- The Washington Times - Monday, October 11, 2004

R.E.M.

Around the Sun

Warner Bros. Records

R.E.M. hasn’t called it a career, even though the band’s fan base shrinkage might suggest otherwise. The former alt-rock icons keep pumping out thoughtful, esoteric rock in the face of increasing disinterest, at least from the college crowd that was once its base.

That’s a shame, since a few rounds with R.E.M.’s new disc “Around the Sun” reveals there’s still melodic kick in these anti-war warriors. If “Sun” never rises to the challenge of “Out of Time” or “Automatic for the People,” at least it boldly argues against any premature obituaries.

The somber album never tries to convert the trio into the anthem rockers they once were, and more impressively doesn’t attempt any extreme makeover to fit onto today’s charts.

The band’s soggier moments, particularly the heavy-handed “Monster,” came when it transparently tried fitting in with the evolving musical world. R.E.M. is just fine as is, thank you.

The band, which continued as a threesome following Bill Berry’s defection in 1997, sorts through the turbulent times with, if not an optimistic eye, one sharp enough to see the complexities around us.

Yes, a peaceful mood permeates “Sun” and given the band’s current tour with the Vote for Change crowd, it’s hardly a stunner. What has helped make R.E.M. relevant all these years is how neatly they packaged their dense lyrics.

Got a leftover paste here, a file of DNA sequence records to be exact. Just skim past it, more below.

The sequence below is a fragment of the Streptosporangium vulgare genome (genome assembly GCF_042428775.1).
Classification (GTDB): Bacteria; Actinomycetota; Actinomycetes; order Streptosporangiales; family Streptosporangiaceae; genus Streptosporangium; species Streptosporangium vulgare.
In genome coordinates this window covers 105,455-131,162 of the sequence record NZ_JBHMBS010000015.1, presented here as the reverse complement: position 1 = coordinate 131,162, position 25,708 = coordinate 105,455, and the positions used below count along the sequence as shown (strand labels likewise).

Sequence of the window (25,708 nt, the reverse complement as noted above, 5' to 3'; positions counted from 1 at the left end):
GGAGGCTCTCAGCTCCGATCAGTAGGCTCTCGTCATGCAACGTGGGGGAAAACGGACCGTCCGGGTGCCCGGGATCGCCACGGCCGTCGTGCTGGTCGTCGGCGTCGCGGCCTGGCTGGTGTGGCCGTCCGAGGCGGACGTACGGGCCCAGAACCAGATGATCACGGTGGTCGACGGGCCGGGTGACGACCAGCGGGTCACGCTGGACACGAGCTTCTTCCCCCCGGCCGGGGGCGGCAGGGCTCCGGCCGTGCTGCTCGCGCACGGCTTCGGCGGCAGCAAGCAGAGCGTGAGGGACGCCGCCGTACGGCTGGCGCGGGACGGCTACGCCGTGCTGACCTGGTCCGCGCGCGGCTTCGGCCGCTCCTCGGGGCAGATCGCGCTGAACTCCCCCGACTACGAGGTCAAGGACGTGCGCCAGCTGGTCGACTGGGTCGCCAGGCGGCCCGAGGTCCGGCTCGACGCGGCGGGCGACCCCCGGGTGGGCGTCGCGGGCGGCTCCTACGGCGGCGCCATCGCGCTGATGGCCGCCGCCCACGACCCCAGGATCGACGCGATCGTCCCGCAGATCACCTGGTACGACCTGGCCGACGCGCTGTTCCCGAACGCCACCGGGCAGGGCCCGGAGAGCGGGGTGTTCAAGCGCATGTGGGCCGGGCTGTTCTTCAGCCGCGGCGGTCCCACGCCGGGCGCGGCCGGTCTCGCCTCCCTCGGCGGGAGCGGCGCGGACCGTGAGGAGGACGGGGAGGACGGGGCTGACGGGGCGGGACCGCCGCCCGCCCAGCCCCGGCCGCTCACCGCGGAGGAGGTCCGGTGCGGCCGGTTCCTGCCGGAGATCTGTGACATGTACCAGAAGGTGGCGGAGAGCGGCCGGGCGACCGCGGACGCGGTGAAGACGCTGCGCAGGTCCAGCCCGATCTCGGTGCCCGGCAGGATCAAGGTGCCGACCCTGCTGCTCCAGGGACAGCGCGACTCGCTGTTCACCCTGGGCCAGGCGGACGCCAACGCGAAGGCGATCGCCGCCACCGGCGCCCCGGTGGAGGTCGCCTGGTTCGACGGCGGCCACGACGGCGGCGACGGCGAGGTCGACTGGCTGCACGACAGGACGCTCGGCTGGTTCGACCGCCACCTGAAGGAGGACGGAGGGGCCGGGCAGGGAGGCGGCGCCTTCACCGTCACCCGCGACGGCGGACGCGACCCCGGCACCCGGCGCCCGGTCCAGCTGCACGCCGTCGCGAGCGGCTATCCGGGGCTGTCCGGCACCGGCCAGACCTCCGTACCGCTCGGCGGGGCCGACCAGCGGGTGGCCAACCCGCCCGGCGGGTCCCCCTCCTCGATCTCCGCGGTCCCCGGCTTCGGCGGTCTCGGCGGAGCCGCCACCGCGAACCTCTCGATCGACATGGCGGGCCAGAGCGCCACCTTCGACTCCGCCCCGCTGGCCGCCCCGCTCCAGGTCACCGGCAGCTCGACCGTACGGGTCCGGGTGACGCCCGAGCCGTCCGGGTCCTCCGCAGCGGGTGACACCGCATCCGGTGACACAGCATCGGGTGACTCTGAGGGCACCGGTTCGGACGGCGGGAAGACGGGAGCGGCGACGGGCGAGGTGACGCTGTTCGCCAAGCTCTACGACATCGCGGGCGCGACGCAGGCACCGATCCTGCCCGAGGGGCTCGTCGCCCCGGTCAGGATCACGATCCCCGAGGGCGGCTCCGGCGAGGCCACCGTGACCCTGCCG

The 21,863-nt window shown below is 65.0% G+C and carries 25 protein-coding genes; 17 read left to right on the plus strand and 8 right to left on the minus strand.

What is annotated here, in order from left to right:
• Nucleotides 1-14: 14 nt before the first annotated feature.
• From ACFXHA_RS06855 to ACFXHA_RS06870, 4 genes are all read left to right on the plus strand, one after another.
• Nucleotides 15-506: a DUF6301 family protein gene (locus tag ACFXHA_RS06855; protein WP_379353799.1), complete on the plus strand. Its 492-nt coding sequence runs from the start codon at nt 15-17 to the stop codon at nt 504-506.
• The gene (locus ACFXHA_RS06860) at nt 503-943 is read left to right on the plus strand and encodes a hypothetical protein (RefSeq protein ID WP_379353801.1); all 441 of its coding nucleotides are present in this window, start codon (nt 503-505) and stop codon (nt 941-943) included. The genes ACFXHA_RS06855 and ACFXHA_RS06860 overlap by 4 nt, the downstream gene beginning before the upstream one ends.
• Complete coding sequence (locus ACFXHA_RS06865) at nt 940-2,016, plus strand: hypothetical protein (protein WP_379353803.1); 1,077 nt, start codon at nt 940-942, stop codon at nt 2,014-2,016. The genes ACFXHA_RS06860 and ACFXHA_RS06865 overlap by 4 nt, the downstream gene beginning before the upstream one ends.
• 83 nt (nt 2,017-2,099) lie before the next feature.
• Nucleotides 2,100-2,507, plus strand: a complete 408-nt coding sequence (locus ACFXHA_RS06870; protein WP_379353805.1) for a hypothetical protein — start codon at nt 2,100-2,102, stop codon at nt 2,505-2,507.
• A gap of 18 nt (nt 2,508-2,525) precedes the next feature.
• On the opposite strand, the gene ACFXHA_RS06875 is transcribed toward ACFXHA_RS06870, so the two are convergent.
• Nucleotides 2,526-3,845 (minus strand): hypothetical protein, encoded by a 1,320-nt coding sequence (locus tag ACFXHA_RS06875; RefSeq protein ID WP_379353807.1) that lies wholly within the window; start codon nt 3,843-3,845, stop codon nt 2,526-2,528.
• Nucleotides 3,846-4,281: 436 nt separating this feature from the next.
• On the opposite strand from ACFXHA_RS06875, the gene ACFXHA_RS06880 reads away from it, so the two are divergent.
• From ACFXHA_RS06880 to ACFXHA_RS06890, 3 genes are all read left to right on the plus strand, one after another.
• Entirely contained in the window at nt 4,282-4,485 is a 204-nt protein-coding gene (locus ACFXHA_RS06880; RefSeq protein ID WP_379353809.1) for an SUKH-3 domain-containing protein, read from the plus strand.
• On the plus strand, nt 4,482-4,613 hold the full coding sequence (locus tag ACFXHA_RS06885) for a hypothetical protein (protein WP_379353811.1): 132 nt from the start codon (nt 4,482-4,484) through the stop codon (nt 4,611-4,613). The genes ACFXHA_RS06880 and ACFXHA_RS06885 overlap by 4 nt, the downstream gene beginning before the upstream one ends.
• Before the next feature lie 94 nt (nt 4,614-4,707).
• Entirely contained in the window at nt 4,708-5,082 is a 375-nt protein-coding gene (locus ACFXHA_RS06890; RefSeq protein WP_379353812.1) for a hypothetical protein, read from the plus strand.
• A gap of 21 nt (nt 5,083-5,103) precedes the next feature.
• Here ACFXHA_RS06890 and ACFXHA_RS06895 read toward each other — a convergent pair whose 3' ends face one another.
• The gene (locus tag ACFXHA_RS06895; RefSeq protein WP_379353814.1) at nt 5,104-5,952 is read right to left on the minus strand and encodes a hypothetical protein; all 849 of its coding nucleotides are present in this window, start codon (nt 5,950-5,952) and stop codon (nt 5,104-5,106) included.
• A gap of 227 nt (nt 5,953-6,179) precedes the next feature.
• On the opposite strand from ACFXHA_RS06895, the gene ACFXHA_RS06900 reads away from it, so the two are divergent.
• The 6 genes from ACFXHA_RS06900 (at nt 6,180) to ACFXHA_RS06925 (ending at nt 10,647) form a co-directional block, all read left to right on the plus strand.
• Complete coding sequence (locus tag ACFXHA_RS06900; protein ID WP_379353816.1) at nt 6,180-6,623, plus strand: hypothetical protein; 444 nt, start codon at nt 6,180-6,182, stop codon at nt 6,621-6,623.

The anti-war impulses radiating throughout “Sun” never bonk us over the head. They are intimately embedded in the harmonies: tiny morsels for the blue staters to decipher and savor.

Let’s hope Green Day, with their oh so obvious “American Idiot” battle cry, is taking notes.

“Leaving New York,” “Sun’s” first single, is equally gorgeous and bittersweet, an atmospheric tribute to the wounded metropolis. “Electron Blue” picks up the tempo without sacrificing any intensity.

Other R.E.M.-worthy cuts include “Wanderlust” and “The Outsiders,” which caps with a cameo by rapper Q-Tip. What seems like a wasted opportunity at first blush matures into a clever coda.

“Around the Sun’s” sneaky hooks may not garner the attention of past R.E.M. outings, but listening to Michael Stipe wrestle with his and the globe’s demons is rarely a wasted effort.

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